Finals

Welshman Jones Wins European Championship

Welshman Jak Jones beat countryman Jamie Clarke to win the EBSA European Championship in Poland on Saturday.

Jak Jones EC 16

Jak Jones with the trophy – photo courtesy of http://www.ebsa.tv

The 22 year-old won the last four frames to come from behind and conquer his compatriot 7-4.

Jones will be offered a two-year card onto the professional Main Tour for his victory in the prestigious international amateur event.

It’ll be the third time that Jones will try his hand in the pro ranks after two previously unsuccessful stints on the circuit.

The youngster, who reached the final qualifying round of last year’s World Championship, joins the likes of Mark Allen, Luca Brecel and Robin Hull who have won the European Championship.

For Clarke, it marks the third time in less than a year that he has endured an agonising final defeat in a major amateur tournament.

The 21 year-old was runner-up to Michael Wild in the 2015 edition as well as being the beaten finalist in the World Under-21 Championship later that same year.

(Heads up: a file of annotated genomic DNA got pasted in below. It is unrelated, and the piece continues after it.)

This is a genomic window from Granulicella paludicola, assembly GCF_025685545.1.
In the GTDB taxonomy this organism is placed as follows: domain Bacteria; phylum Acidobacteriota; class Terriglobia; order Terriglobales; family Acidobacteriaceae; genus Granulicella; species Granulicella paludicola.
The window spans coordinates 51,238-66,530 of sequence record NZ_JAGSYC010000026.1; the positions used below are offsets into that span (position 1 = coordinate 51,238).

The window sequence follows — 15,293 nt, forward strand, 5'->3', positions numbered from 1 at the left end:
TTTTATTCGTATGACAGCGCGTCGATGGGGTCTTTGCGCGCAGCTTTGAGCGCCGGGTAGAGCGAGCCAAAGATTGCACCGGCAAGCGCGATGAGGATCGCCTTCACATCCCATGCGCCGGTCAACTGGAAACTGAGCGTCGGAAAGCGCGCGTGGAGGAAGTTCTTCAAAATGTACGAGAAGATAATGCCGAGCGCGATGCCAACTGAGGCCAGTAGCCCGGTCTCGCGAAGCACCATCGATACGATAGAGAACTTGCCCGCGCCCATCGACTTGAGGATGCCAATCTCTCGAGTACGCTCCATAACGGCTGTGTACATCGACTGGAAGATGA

Ireland’s last interest ended in the last 16 with Brendan O’Donoghue and Michael Judge going down to Jones and Rhydian Richards respectively.

Judge, though, did manage to scoop the high break prize with a 133 in his defeat to Richards.

But congratulations to Jones, who will be hoping it’ll be third time lucky in his attempt at making the big-time.

2 replies »

  1. Why not write an article on the guys that get on/fall off/get on/fall off… the pro tour. At £20k a pop is it worth for these guys to keep chasing a dream? How many get on then fall off, then get on again and do well. A couple at least have done well falling off once but by the 3rd stint as a pro you got to be asking yourself if you should be doing something else. It’s expensive and really the only the top 32 make a respectable living. Sure, some guys have rich parents/backers, but the rest surely would be better to get a job, something that pays no costs them money. Great win for Jak Jones but he’s a case in point.

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    • Yes, it’d be interesting to look into that in detail alright. I suppose the players who keep trying time after time must feel like they are good enough. The margins are fine though. If you can break into the top 64 in two years you have every right to believe you can push on from there. But you only have to look at David Morris as an example to see how it can be just as easy to drop back. Fine lines for many.

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